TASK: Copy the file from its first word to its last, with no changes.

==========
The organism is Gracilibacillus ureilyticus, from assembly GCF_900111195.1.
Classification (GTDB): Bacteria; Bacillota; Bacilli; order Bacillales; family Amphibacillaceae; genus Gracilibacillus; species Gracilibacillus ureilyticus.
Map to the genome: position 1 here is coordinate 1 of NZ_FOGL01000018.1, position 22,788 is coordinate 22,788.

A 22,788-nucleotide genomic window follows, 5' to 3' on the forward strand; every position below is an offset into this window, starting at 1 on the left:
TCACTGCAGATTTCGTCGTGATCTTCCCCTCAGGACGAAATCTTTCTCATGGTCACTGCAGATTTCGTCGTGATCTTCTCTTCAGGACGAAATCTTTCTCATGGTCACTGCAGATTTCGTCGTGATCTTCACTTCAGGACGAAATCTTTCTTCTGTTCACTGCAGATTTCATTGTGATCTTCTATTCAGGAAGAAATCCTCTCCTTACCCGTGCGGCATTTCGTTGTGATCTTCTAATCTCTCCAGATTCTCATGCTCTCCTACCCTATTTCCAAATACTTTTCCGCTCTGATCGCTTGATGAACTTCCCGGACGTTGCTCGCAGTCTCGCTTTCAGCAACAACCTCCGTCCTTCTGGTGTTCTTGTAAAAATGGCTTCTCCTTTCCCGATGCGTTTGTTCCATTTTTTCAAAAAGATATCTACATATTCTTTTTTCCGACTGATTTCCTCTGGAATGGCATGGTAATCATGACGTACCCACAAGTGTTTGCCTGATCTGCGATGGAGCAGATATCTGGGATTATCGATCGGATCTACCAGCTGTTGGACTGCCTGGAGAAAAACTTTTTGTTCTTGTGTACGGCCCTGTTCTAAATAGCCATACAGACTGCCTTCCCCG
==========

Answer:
The organism is Gracilibacillus ureilyticus, from assembly GCF_900111195.1.
Classification (GTDB): Bacteria; Bacillota; Bacilli; order Bacillales; family Amphibacillaceae; genus Gracilibacillus; species Gracilibacillus ureilyticus.
Map to the genome: position 1 here is coordinate 1 of NZ_FOGL01000018.1, position 22,788 is coordinate 22,788.

A 22,788-nucleotide genomic window follows, 5' to 3' on the forward strand; every position below is an offset into this window, starting at 1 on the left:
TCACTGCAGATTTCGTCGTGATCTTCCCCTCAGGACGAAATCTTTCTCATGGTCACTGCAGATTTCGTCGTGATCTTCTCTTCAGGACGAAATCTTTCTCATGGTCACTGCAGATTTCGTCGTGATCTTCACTTCAGGACGAAATCTTTCTTCTGTTCACTGCAGATTTCATTGTGATCTTCTATTCAGGAAGAAATCCTCTCCTTACCCGTGCGGCATTTCGTTGTGATCTTCTAATCTCTCCAGATTCTCATGCTCTCCTACCCTATTTCCAAATACTTTTCCGCTCTGATCGCTTGATGAACTTCCCGGACGTTGCTCGCAGTCTCGCTTTCAGCAACAACCTCCGTCCTTCTGGTGTTCTTGTAAAAATGGCTTCTCCTTTCCCGATGCGTTTGTTCCATTTTTTCAAAAAGATATCTACATATTCTTTTTTCCGACTGATTTCCTCTGGAATGGCATGGTAATCATGACGTACCCACAAGTGTTTGCCTGATCTGCGATGGAGCAGATATCTGGGATTATCGATCGGATCTACCAGCTGTTGGACTGCCTGGAGAAAAACTTTTTGTTCTTGTGTACGGCCCTGTTCTAAATAGCCATACAGACTGCCTTCCCCG